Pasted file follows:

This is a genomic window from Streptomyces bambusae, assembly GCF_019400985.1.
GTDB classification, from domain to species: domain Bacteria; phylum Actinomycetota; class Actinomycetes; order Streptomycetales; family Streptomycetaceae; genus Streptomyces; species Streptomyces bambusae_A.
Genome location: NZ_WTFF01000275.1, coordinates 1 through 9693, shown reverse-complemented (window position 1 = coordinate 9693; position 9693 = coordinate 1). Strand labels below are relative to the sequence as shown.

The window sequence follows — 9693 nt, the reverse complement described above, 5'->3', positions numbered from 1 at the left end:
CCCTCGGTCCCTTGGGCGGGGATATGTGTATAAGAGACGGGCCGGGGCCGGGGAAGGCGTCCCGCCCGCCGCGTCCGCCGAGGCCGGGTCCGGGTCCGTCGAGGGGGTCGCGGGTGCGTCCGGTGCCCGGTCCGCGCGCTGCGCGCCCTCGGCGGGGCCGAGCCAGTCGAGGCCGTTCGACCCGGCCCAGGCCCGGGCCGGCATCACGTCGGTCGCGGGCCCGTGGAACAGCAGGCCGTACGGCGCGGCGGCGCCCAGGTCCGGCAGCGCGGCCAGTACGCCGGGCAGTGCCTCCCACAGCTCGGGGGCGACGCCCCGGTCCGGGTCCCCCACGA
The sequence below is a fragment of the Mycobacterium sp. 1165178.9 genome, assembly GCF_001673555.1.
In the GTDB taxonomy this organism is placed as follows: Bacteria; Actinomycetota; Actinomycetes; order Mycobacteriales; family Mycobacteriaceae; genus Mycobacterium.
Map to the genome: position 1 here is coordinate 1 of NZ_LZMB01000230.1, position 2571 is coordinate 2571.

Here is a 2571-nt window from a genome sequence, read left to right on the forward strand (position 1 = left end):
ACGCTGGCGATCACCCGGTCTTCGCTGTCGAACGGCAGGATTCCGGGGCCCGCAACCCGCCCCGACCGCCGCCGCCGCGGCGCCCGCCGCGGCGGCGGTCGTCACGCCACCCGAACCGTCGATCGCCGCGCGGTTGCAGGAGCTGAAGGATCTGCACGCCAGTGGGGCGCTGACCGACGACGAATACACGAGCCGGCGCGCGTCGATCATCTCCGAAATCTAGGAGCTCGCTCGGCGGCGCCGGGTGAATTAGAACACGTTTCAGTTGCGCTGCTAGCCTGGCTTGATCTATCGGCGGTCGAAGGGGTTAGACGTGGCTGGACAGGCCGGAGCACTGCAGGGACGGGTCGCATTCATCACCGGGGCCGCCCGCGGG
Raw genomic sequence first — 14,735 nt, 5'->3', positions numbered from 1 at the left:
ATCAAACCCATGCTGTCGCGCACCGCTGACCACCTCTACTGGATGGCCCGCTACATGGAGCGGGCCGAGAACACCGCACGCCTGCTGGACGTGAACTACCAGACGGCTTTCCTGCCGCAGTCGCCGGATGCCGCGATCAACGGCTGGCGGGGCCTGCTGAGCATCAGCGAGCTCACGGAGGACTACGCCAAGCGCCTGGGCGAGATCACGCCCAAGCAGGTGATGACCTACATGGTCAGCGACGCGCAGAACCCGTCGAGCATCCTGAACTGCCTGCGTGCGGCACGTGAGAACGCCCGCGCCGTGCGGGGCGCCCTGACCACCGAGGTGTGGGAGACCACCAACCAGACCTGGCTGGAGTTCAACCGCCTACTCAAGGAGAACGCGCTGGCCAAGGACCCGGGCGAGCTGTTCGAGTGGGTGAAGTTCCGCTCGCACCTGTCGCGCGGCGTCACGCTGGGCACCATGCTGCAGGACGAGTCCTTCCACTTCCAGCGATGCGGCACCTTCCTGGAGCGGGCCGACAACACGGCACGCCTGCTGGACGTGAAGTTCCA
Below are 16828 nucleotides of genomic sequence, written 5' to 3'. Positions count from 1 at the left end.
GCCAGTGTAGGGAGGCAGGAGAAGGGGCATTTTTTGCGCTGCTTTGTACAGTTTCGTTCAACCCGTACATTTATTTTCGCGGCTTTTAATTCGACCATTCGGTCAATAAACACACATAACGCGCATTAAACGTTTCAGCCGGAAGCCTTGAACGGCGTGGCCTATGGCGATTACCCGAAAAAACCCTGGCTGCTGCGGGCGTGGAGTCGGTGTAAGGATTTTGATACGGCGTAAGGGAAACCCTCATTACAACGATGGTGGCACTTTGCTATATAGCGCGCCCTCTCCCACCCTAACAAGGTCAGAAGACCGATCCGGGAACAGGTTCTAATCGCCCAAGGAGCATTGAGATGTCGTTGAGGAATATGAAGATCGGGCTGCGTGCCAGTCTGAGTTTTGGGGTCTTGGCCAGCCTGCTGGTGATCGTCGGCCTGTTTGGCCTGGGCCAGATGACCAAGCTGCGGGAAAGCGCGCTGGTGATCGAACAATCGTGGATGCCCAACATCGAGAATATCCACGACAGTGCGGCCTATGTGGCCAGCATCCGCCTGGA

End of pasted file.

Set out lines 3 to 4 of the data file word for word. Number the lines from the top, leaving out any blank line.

Genome location: NZ_WTFF01000275.1, coordinates 1 through 9693, shown reverse-complemented (window position 1 = coordinate 9693; position 9693 = coordinate 1). Strand labels below are relative to the sequence as shown.

The window sequence follows — 9693 nt, the reverse complement described above, 5'->3', positions numbered from 1 at the left end: